Monday, February 14, 2011

Why did you leave me? When did you leave me? Where was I when this happened?

In the spirit of Valentine’s Day, let’s talk about break-ups.

Social Media is about building honest, transparent relationships, but in the words of Jay Baer, "Clicking a “like” button one time isn’t exactly a blood oath...We are smothering our very best customers, asking them to hang out with us in every digital clubhouse we can devise. And the reality is, they just aren’t that into us."

We are on the precipice of a social media "revolution" while at the same time incurring the wrath of an audience scorned. Social Media practitioners could be killing their relationships with the very best of intentions. Some of us suffer from tunnel vision and use as many platforms, posts, or tweets as possible to express our feelings to our audience. We simply don’t want them to forget us! We need them to know that we think about them all the time.

How much do I love thee? Let me count the ways. On second thought, no.

 Over posting has been proven to drive Facebook fans away according to a study by ExactTarget and CoTweet. We are lucky if our consumers “unlike” us, as then we have a heads up that all is not well in our relationship. However, as Jay Baer points out, "consumers are cheating behind our backs and committing attention infidelity right under our noses." How? Deleting, ignoring, filtering, or going away all together and leaving behind ghost town accounts. Well, I never...

I for one vow that I will never take my Social Media relationships for granted; to always be honest and respect the fact that my audience does have other relationships and sometimes it's not all about me.

Happy Valentine’s Day.

Wednesday, February 2, 2011

No more pencils, no more books....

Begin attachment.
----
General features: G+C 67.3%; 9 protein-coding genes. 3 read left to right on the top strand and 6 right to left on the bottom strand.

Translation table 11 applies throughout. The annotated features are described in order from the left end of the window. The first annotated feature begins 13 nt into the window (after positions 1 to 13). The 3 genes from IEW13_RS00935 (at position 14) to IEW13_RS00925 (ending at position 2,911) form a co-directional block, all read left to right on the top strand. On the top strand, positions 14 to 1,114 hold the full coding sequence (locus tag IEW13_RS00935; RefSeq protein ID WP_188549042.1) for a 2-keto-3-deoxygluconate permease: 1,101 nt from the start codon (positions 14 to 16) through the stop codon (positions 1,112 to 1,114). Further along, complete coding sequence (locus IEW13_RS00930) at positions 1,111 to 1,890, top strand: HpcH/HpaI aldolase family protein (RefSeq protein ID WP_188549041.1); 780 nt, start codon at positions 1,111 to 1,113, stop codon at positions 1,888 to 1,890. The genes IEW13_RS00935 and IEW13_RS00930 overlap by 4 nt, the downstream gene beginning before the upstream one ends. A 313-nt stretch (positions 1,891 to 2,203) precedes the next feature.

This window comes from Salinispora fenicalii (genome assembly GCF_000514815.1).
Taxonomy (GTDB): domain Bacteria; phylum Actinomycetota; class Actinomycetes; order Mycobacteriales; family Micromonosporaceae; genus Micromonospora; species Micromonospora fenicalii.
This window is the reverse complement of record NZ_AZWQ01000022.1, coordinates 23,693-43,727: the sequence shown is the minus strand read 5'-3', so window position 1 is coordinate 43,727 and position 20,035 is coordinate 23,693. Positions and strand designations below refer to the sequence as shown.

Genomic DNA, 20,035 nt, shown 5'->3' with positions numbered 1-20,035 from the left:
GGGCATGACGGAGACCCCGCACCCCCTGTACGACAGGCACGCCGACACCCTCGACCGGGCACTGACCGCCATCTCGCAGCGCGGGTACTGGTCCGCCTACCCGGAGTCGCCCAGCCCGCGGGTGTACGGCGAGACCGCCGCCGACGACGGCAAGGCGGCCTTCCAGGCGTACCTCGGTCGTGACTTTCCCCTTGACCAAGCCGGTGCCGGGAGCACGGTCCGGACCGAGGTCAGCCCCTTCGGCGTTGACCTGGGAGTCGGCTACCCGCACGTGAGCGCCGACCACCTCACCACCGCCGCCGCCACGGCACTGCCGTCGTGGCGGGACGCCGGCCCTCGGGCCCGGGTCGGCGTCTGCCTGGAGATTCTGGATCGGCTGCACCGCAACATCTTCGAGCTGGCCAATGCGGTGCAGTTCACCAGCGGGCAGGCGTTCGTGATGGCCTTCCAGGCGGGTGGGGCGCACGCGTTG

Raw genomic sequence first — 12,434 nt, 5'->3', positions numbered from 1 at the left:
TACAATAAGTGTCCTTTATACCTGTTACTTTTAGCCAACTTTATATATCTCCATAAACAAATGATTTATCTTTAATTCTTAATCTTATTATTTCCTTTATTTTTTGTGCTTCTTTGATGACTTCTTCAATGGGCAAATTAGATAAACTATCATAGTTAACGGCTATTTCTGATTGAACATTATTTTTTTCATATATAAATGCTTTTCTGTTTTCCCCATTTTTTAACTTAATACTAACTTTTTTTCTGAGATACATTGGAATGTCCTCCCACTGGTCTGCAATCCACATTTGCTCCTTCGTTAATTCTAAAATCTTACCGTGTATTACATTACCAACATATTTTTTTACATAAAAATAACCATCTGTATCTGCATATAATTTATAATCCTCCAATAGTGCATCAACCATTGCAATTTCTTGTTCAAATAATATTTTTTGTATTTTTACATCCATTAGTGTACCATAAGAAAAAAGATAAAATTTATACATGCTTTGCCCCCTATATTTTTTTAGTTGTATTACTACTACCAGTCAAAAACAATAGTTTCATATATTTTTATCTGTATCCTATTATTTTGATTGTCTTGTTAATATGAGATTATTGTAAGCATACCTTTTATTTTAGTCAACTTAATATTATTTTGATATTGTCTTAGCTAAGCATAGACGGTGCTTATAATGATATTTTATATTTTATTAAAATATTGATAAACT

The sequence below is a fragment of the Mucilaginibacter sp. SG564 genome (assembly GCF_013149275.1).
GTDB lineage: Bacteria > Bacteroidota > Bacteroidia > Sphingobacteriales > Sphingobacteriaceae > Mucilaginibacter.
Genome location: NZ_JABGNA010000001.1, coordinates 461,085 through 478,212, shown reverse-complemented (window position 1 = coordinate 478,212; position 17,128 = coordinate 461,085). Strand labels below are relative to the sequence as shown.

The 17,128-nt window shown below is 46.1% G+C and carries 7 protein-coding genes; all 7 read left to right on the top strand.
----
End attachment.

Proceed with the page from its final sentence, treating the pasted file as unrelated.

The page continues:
Right now there is a student in New Brunswick who can keyboard 60 words per minute – in Grade 2.  A classmate wrote about a video, 21st Century Education in New Brunswick that predicts blackboards, desks, grades, textbooks and report cards may be obsolete in 10 years.  They go even further to say “today’s pen and paper have changed”.

True, but let’s not throw the baby out with the bathwater. Today’s curriculum content will be irrelevant before the child graduates, however it’s not about what they are learning it’s about how they are learning.   I believe that children need to be taught to put a traditional pencil to a traditional piece of lined paper well before introducing a keyboard or SM (Social Media) instructional techniques. I’m not a teacher or a parent.  Societal norms dictate that my cats don’t count. I did however work in public relations at a private school for 10 years.

 At this school there is a time and place for technology and SM, but first and foremost students learn how to write using their cute little hands.  A foreign concept I know. 

The students are taught cursive writing as early as SK. (No this is not a Montessori School).  Why?  It has been scientifically proven to not only assist in eliminating issues such as letter reversals and poor attention, but it teaches them how to learn.   

Young kids are easily distracted.  That is their shtick. They are busy paving the pathways between their left and right brain hemispheres.  This is how information is processed. Using the actual hand and not a keyboard, exercises the neurons that facilitates the travel and speed of information between the two hemispheres.  The right- hand/left-brain connection and vice-versa is physical and visceral. The brain is being trained how to efficiently absorb, make sense of, learn, and eventually retain information.  No wonder they go to bed so early!

Having said all this, the use of computers and SM in the classroom can't be ignored and in my opinion must be part of the curriculum.  I say this as I throw a dash of salt over my left shoulder.  Or is it my right?  Never mind.

Let’s do  the next generation a favour and give them the opportunity to develop healthy and well- defined pathways in their brains before adding keyboarding speed to the grade 1 marking rubric.